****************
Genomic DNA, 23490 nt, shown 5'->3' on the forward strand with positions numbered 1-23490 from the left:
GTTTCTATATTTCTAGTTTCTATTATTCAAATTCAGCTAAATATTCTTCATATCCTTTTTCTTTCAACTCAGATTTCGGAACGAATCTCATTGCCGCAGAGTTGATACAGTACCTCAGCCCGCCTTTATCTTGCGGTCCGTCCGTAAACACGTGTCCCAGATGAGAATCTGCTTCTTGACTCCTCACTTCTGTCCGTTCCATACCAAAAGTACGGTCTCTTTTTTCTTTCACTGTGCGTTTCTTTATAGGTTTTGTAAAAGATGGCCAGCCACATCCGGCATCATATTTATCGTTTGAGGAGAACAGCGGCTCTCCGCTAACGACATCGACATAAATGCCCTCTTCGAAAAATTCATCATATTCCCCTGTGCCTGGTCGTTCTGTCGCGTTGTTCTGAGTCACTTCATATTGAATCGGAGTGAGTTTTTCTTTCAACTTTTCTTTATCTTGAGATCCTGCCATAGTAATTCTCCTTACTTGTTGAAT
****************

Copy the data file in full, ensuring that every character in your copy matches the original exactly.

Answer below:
Genomic DNA, 23490 nt, shown 5'->3' on the forward strand with positions numbered 1-23490 from the left:
GTTTCTATATTTCTAGTTTCTATTATTCAAATTCAGCTAAATATTCTTCATATCCTTTTTCTTTCAACTCAGATTTCGGAACGAATCTCATTGCCGCAGAGTTGATACAGTACCTCAGCCCGCCTTTATCTTGCGGTCCGTCCGTAAACACGTGTCCCAGATGAGAATCTGCTTCTTGACTCCTCACTTCTGTCCGTTCCATACCAAAAGTACGGTCTCTTTTTTCTTTCACTGTGCGTTTCTTTATAGGTTTTGTAAAAGATGGCCAGCCACATCCGGCATCATATTTATCGTTTGAGGAGAACAGCGGCTCTCCGCTAACGACATCGACATAAATGCCCTCTTCGAAAAATTCATCATATTCCCCTGTGCCTGGTCGTTCTGTCGCGTTGTTCTGAGTCACTTCATATTGAATCGGAGTGAGTTTTTCTTTCAACTTTTCTTTATCTTGAGATCCTGCCATAGTAATTCTCCTTACTTGTTGAAT